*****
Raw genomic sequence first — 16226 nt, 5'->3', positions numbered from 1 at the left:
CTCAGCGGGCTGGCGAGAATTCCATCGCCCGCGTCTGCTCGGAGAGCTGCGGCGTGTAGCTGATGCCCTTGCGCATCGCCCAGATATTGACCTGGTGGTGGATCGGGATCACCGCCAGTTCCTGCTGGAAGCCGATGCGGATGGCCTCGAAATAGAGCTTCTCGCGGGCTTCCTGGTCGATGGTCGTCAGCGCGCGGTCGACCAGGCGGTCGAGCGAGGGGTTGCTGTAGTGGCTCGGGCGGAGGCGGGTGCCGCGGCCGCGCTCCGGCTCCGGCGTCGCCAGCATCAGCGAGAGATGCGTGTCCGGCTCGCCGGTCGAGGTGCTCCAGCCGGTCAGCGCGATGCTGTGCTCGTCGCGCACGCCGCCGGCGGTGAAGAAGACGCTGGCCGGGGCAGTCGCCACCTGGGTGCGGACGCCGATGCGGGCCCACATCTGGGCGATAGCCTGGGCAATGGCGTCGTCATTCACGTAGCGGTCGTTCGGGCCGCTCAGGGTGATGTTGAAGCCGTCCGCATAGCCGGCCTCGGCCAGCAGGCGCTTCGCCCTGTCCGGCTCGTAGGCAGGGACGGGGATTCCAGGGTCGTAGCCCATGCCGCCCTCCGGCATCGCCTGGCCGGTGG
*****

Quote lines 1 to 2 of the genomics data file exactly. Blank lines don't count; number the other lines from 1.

Raw genomic sequence first — 16226 nt, 5'->3', positions numbered from 1 at the left:
CTCAGCGGGCTGGCGAGAATTCCATCGCCCGCGTCTGCTCGGAGAGCTGCGGCGTGTAGCTGATGCCCTTGCGCATCGCCCAGATATTGACCTGGTGGTGGATCGGGATCACCGCCAGTTCCTGCTGGAAGCCGATGCGGATGGCCTCGAAATAGAGCTTCTCGCGGGCTTCCTGGTCGATGGTCGTCAGCGCGCGGTCGACCAGGCGGTCGAGCGAGGGGTTGCTGTAGTGGCTCGGGCGGAGGCGGGTGCCGCGGCCGCGCTCCGGCTCCGGCGTCGCCAGCATCAGCGAGAGATGCGTGTCCGGCTCGCCGGTCGAGGTGCTCCAGCCGGTCAGCGCGATGCTGTGCTCGTCGCGCACGCCGCCGGCGGTGAAGAAGACGCTGGCCGGGGCAGTCGCCACCTGGGTGCGGACGCCGATGCGGGCCCACATCTGGGCGATAGCCTGGGCAATGGCGTCGTCATTCACGTAGCGGTCGTTCGGGCCGCTCAGGGTGATGTTGAAGCCGTCCGCATAGCCGGCCTCGGCCAGCAGGCGCTTCGCCCTGTCCGGCTCGTAGGCAGGGACGGGGATTCCAGGGTCGTAGCCCATGCCGCCCTCCGGCATCGCCTGGCCGGTGG